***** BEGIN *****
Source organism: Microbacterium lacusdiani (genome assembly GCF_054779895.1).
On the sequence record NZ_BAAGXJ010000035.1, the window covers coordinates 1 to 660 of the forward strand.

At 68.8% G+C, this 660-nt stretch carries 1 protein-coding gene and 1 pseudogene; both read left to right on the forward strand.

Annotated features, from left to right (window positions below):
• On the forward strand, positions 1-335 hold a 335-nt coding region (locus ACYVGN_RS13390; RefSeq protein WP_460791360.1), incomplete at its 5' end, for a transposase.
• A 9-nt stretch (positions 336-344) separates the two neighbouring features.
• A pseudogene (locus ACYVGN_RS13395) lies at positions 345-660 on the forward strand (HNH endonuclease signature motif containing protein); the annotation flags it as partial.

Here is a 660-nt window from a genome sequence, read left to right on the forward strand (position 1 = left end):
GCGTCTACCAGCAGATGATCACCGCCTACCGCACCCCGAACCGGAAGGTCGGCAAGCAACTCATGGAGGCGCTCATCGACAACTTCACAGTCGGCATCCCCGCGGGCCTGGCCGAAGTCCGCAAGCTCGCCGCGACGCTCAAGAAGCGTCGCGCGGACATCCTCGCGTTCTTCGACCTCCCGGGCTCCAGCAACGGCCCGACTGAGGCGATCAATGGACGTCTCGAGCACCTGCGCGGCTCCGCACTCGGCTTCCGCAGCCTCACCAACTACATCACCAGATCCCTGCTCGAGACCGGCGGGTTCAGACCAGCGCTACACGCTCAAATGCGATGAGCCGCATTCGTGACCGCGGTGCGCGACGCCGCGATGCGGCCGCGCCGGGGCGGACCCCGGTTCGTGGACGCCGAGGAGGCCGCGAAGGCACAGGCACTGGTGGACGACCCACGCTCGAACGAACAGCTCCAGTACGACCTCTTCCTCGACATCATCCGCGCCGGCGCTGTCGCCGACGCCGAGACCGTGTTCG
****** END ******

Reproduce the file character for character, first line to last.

Source organism: Microbacterium lacusdiani (genome assembly GCF_054779895.1).
On the sequence record NZ_BAAGXJ010000035.1, the window covers coordinates 1 to 660 of the forward strand.

At 68.8% G+C, this 660-nt stretch carries 1 protein-coding gene and 1 pseudogene; both read left to right on the forward strand.

Annotated features, from left to right (window positions below):
• On the forward strand, positions 1-335 hold a 335-nt coding region (locus ACYVGN_RS13390; RefSeq protein WP_460791360.1), incomplete at its 5' end, for a transposase.
• A 9-nt stretch (positions 336-344) separates the two neighbouring features.
• A pseudogene (locus ACYVGN_RS13395) lies at positions 345-660 on the forward strand (HNH endonuclease signature motif containing protein); the annotation flags it as partial.

Here is a 660-nt window from a genome sequence, read left to right on the forward strand (position 1 = left end):
GCGTCTACCAGCAGATGATCACCGCCTACCGCACCCCGAACCGGAAGGTCGGCAAGCAACTCATGGAGGCGCTCATCGACAACTTCACAGTCGGCATCCCCGCGGGCCTGGCCGAAGTCCGCAAGCTCGCCGCGACGCTCAAGAAGCGTCGCGCGGACATCCTCGCGTTCTTCGACCTCCCGGGCTCCAGCAACGGCCCGACTGAGGCGATCAATGGACGTCTCGAGCACCTGCGCGGCTCCGCACTCGGCTTCCGCAGCCTCACCAACTACATCACCAGATCCCTGCTCGAGACCGGCGGGTTCAGACCAGCGCTACACGCTCAAATGCGATGAGCCGCATTCGTGACCGCGGTGCGCGACGCCGCGATGCGGCCGCGCCGGGGCGGACCCCGGTTCGTGGACGCCGAGGAGGCCGCGAAGGCACAGGCACTGGTGGACGACCCACGCTCGAACGAACAGCTCCAGTACGACCTCTTCCTCGACATCATCCGCGCCGGCGCTGTCGCCGACGCCGAGACCGTGTTCG